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Support for a quantum commercialisation hub is part of a plan for “critical technologies” that Scott Morrison will unveil on Wednesday.
The government will invest more than $100 million in quantum technology, including $70 million over a decade for the hub to pursue partnerships with “likeminded” countries to commercialise Australia’s quantum research and help businesses find markets and investors.
The government has already signed a co-operation agreement with the United States.
Chief Scientist Cathy Foley will lead the development of a quantum strategy.
Quantum technology has vast potential in computing, defence, and cryptography.
The government’s “blueprint” says critical technologies – which can be digital, such as artificial intelligence or non-digital, such as synthetic biology – are those able “to significantly enhance or pose risk to our national interest”.
“They are fundamental to Australia’s economic prosperity, social cohesion and national security, and are increasingly the focus of international geopolitical competition,” the document says.
Although the blueprint does not spell it out, it is clear that the danger posed by China is one central consideration in the government’s thinking about the need to both advance and protect Australia’s critical technologies.
“Critical technologies confer a strategic edge, and at a time of intensifying geostrategic competition, this can be used to threaten our values, interests and way of life,” the blueprint says.
The critical technologies plan includes a list of 63 technologies but the government is focusing on nine.
These are critical minerals extraction and processing; advanced communications (including 5G and 6G); artificial intelligence; cyber security technologies; genomics and genetic engineering; novel antibiotics, antivirals and vaccines; low emission alternative fuels; quantum technologies; and autonomous vehicles, drones, swarming and collaborative robotics.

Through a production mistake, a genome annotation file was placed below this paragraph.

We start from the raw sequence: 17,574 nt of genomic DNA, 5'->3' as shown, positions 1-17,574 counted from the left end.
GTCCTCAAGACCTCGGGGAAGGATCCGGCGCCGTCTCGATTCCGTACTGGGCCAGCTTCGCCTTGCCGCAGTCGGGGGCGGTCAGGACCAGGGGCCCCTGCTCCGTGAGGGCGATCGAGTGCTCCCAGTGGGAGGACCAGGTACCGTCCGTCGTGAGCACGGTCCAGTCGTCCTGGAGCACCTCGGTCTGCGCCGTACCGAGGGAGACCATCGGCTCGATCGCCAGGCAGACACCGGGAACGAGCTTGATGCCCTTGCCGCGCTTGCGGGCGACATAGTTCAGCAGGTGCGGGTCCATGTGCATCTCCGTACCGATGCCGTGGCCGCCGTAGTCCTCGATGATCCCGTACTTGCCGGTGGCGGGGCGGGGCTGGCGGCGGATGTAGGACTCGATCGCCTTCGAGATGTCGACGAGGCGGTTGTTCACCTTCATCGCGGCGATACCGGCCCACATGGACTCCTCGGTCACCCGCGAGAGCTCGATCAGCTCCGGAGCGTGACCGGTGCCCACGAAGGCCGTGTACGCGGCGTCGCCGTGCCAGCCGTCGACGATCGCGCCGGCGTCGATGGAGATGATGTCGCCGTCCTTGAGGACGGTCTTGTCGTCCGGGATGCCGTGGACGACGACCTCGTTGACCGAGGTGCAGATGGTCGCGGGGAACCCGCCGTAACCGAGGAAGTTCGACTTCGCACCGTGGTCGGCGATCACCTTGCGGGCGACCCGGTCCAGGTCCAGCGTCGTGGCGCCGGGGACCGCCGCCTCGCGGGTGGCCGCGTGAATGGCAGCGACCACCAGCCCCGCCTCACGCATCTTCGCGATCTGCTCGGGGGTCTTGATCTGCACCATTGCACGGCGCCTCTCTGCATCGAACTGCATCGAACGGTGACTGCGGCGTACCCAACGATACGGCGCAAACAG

In a speech to the Australian Strategic Policy Institute, released ahead of delivery, Morrison says one goal in the government’s blueprint is to “maintain the integrity of our research, science, ideas, information and capabilities – to enable Australian industries to thrive and maximise our sovereign IP”.
Morrison says “quantum science and technology has the potential to revolutionise a whole range of industries, including finance, communications, energy, health, agriculture, manufacturing, transport, and mining.
"Quantum sensors, for example, could improve the discovery of valuable ore deposits and make groundwater monitoring more efficient; and quantum communications could provide for secure exchange of information to better secure financial transactions.
"Quantum technologies will also have defence applications, like enabling navigation in GPS denied environments and helping to protect us from advanced cyber attacks.”
Morrison says Australia leads globally in several aspects of quantum technology, and has a foundation for a thriving quantum industry. The national quantum strategy would better integrate the activities of industry and government.
“I’m confident the new strategy will help position Australia as a quantum technology leader in the Indo-Pacific.”
Morrison says technology reflects the values of the society that creates and uses it.
“We want technology to protect our citizens’ autonomy, privacy and data.
"Australia, like the United States, is committed to playing our part so that rules and norms around technology reflect the values of our open societies.
"But … not all governments see technology the same way,” he says.
“We cannot shy away from the ethical implications of new technologies.
"We need to be asking ourselves what should be done with technology — not just what can be done.
"Ensuring our citizens understand that technologies are safe and secure and working in their interest is fundamental in providing the enabling environment necessary to support deployment.”
This article is republished from The Conversation is the world's leading publisher of research-based news and analysis. A unique collaboration between academics and journalists. It was written by: Michelle Grattan, University of Canberra.
Michelle Grattan does not work for, consult, own shares in or receive funding from any company or organisation that would benefit from this article, and has disclosed no relevant affiliations beyond their academic appointment.